Propranolol has been suggested as a useful agent for protecting the myocardium during both regional and global ischemia. An isolated, isovolumic feline heart model was used to assess the effectiveness of propranolol in providing myocardial preservation during normothermic and hypothermic global ischemia. Normothermic ischemia was induced for 30 minutes with eight hearts receiving 100 μg of propranolol at the onset of ischemia and eight receiving none. Fourteen of 28 hearts subjected to 60 minutes of hypothermic ischemia received 100 μg of propranolol, whereas the remaining 14 received none. All hearts had 45 minutes of normothermic reperfusion. Ventricular function was assessed by measuring left ventricular developed pressure (DP) and maximum dP/dt. Myocardial metabolic activity was monitored by continuously measuring myocardial oxygen and carbon dioxide tension (PmO 2 and PmCO 2) by mass spectrometry. Biopsy specimens were taken at the end of reperfusion for estimation of the myocardial water content and morphologic assessment using both light and electron microscopy. With both normothermic and hypothermic ischemia, the administration of propranolol resulted in significantly better recovery of ventricular function. Similarly, hearts that received propranolol at the onset of ischemia developed less edema. Although no difference was noted in the rate of rise of PmCO 2 during ischemia in the hypothermic hearts, the peak reached during early reperfusion was lower and the rate of fall faster in hearts given propranolol. Morphologic preservation was improved with propranolol in both the normothermic and hypothermic groups. These results show that propranolol exerts a significant protective effect in hearts subjected to either normothermic or hypothermic global ischemia.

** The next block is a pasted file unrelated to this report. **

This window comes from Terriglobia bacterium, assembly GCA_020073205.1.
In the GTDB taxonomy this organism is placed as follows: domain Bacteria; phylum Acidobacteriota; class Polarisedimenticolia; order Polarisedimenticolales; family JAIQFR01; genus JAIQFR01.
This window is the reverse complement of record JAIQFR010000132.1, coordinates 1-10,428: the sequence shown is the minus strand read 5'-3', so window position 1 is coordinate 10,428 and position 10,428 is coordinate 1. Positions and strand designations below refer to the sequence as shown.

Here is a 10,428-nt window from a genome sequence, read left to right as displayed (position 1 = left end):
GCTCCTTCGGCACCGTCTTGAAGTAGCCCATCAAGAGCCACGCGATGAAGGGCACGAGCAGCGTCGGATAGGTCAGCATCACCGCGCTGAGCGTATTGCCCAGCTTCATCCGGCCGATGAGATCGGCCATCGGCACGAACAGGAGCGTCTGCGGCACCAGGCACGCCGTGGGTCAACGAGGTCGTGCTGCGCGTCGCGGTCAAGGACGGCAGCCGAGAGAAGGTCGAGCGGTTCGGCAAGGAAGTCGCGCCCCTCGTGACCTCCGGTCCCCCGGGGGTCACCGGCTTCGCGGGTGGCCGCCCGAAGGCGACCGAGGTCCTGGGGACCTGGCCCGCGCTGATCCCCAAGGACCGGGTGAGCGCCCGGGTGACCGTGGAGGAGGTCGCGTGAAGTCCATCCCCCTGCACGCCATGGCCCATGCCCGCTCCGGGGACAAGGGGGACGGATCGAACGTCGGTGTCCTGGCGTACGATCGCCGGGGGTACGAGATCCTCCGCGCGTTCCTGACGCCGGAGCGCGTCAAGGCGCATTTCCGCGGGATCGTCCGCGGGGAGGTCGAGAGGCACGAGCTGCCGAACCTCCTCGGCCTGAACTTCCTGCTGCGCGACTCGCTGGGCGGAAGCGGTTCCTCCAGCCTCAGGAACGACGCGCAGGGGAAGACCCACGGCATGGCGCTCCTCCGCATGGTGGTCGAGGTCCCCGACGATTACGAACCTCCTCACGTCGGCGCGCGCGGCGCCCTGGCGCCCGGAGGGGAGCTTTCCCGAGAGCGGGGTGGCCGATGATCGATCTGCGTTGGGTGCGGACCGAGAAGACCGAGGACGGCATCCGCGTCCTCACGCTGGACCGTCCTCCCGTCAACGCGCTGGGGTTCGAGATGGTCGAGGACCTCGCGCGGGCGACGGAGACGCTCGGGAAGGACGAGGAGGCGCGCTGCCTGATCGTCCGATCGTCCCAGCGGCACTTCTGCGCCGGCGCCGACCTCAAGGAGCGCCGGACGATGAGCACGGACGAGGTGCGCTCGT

|Original language||English (US)|
|Issue number||2 II|
|State||Published - Oct 10 1980|
ASJC Scopus subject areas
- Cardiology and Cardiovascular Medicine
- Physiology (medical)